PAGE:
On 14 July 2017 at 02:29, Brett Cannon email@example.com wrote:
On Thu, 13 Jul 2017 at 09:12 Ronald Oussoren firstname.lastname@example.org wrote:
I don’t understand. Moving too functions instead of macros for some thing doesn’t really help with keeping the public API stable (for the non-stable ABI).
Sorry, I didn't specify which ABI/API I was talking about; my point was from the stable ABI.
I think this is quickly showing how naming is going to play into this since e.g. we say "stable ABI" but call it "Py_LIMITED_API" in the code which is rather confusing.
I honestly think we should just change that symbol to Py_STABLE_ABI (with Py_LIMITED_API retained as a backwards compatibility feature). Yes, Py_LIMITED_API is technically more correct, but it's confusing in practice, while "Py_STABLE_ABI" matches the user's intent: "make sure my binaries only depend on the stable ABI".
Just to make sure I'm not missing anything, it seems we have a few levels here:
- The stable A**B**I which is compatible across versions
- A stable A**P**I which hides enough details that if we change a struct
your code won't require an update, just a recompile
I don't think we want to promise that the portable API will be completely backwards compatible over time - unlike the stable ABI, it should be subject to Python's normal deprecation policy (i.e. if an API emits a deprecation warning in X.Y, we may remove it entirely in X.Y+1).
Instead, I think the key promises of the portable API should be:
1. It only exposes interfaces that are genuinely portable across at least CPython and PyPy 2. It adheres as closely to the stable ABI as it can, with additions made *solely* to support the building of existing popular extension modules (e.g. by adding back static type declaration support)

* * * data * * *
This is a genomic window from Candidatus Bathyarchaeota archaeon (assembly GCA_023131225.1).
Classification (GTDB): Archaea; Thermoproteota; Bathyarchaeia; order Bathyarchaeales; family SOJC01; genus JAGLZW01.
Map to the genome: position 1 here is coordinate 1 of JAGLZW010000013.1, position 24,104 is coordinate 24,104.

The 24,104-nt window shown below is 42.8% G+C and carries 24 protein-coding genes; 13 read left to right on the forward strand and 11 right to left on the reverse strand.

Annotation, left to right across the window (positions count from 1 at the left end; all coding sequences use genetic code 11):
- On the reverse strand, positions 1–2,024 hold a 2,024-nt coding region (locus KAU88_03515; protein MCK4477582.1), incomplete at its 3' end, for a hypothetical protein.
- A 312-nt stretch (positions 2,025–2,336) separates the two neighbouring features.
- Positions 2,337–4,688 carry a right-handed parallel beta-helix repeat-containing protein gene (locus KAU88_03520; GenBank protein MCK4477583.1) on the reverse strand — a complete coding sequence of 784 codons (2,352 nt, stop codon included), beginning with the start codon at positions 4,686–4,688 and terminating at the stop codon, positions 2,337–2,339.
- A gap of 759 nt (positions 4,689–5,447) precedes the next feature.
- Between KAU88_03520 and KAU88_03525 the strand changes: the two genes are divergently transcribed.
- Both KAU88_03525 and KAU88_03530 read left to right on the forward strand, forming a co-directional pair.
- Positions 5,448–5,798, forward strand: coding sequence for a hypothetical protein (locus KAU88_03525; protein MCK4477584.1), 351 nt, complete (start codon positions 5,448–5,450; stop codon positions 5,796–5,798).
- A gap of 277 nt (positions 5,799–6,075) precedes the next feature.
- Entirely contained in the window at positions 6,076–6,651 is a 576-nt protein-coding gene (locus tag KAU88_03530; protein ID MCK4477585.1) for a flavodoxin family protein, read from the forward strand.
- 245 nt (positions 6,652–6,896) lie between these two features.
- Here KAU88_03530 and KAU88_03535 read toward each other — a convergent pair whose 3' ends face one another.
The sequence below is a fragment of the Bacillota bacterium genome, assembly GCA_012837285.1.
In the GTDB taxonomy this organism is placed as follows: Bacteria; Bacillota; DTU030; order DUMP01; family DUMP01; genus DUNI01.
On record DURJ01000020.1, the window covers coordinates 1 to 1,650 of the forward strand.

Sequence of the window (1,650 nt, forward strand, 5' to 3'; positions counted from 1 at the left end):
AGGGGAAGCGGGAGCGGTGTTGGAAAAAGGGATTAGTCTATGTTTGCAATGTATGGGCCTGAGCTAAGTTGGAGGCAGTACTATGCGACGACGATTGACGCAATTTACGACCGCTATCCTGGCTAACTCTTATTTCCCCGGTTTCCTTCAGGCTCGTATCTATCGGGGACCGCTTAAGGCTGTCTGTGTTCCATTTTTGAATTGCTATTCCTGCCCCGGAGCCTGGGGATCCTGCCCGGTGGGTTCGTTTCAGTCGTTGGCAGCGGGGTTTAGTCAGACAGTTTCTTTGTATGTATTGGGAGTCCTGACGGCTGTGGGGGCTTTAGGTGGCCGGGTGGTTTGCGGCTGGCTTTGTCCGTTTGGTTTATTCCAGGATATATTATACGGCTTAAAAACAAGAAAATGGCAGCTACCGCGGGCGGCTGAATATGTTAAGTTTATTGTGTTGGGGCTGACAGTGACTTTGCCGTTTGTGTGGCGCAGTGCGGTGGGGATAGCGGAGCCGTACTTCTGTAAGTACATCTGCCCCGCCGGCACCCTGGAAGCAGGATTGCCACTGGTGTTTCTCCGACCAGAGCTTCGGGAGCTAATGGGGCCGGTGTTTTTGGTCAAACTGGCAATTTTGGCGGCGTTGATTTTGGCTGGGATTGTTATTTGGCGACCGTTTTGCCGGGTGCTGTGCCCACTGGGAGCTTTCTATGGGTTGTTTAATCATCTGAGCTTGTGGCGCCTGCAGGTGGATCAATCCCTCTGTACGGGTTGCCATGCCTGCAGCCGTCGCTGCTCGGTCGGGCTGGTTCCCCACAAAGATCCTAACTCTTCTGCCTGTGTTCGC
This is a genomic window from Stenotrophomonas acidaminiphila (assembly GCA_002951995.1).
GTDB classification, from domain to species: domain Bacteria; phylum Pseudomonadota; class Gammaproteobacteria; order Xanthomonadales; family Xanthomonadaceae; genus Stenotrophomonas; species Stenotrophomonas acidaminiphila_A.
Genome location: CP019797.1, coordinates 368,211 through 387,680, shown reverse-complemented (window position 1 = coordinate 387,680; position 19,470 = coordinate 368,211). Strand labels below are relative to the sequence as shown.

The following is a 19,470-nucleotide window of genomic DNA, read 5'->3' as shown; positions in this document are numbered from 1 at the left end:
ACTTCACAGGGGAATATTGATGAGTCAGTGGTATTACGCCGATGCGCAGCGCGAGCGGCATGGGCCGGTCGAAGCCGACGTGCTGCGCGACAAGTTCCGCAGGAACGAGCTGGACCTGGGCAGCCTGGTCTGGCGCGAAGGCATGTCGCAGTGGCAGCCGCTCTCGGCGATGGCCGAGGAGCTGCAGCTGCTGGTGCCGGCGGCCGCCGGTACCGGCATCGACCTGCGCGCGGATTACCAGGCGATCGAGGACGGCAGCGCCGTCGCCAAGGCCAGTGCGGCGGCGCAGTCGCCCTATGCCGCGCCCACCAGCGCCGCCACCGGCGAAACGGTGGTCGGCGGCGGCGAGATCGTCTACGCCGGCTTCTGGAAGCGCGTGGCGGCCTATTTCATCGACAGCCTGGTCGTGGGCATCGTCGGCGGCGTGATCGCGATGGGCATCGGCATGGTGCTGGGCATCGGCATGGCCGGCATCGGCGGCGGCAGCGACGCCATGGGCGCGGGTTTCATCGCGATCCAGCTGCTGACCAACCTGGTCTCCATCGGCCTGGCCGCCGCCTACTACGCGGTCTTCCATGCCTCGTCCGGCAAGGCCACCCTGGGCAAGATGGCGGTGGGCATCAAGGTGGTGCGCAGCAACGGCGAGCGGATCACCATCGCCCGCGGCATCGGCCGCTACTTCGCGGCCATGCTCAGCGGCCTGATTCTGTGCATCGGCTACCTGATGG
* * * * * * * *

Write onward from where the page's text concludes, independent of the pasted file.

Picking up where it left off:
- An API that exposes CPython-specific details such as structs and other
details that might not be entirely portable to e.g. PyPy easily but that we try not to break 4. An internal API that we use for implementing the interpreter but don't expect anyone else to use, so we can break it between feature releases (although if e.g. Cython chooses to use it they can)
(There's also an API local to a single file, but since that is never exported to the linker it doesn't come into play here.)
So, a portable API/ABI, a stable API, a CPython API, and then an internal/core/interpreter API. Correct?
- stable ABI (strict extension module compatibility policy) - portable API (no ABI stability guarantees, normal deprecation policy) - public CPython API (no cross-implementation portability guarantees) - internal-only CPython core API (arbitrary changes, no deprecation warnings)